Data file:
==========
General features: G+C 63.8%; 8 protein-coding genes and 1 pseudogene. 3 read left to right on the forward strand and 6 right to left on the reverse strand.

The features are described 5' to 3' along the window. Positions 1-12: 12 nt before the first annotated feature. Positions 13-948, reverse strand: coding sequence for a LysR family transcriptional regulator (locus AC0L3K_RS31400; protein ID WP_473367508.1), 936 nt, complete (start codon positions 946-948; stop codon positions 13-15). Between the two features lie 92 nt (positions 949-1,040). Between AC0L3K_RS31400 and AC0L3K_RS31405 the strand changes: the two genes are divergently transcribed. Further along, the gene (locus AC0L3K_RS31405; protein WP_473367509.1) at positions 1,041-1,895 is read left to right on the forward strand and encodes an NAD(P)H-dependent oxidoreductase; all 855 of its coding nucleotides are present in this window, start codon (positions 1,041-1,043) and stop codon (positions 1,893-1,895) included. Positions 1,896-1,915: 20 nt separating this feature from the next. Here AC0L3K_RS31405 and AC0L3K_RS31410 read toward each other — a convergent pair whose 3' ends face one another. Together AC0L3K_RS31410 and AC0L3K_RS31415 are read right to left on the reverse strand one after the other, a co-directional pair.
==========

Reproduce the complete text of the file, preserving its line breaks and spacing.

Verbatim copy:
General features: G+C 63.8%; 8 protein-coding genes and 1 pseudogene. 3 read left to right on the forward strand and 6 right to left on the reverse strand.

The features are described 5' to 3' along the window. Positions 1-12: 12 nt before the first annotated feature. Positions 13-948, reverse strand: coding sequence for a LysR family transcriptional regulator (locus AC0L3K_RS31400; protein ID WP_473367508.1), 936 nt, complete (start codon positions 946-948; stop codon positions 13-15). Between the two features lie 92 nt (positions 949-1,040). Between AC0L3K_RS31400 and AC0L3K_RS31405 the strand changes: the two genes are divergently transcribed. Further along, the gene (locus AC0L3K_RS31405; protein WP_473367509.1) at positions 1,041-1,895 is read left to right on the forward strand and encodes an NAD(P)H-dependent oxidoreductase; all 855 of its coding nucleotides are present in this window, start codon (positions 1,041-1,043) and stop codon (positions 1,893-1,895) included. Positions 1,896-1,915: 20 nt separating this feature from the next. Here AC0L3K_RS31405 and AC0L3K_RS31410 read toward each other — a convergent pair whose 3' ends face one another. Together AC0L3K_RS31410 and AC0L3K_RS31415 are read right to left on the reverse strand one after the other, a co-directional pair.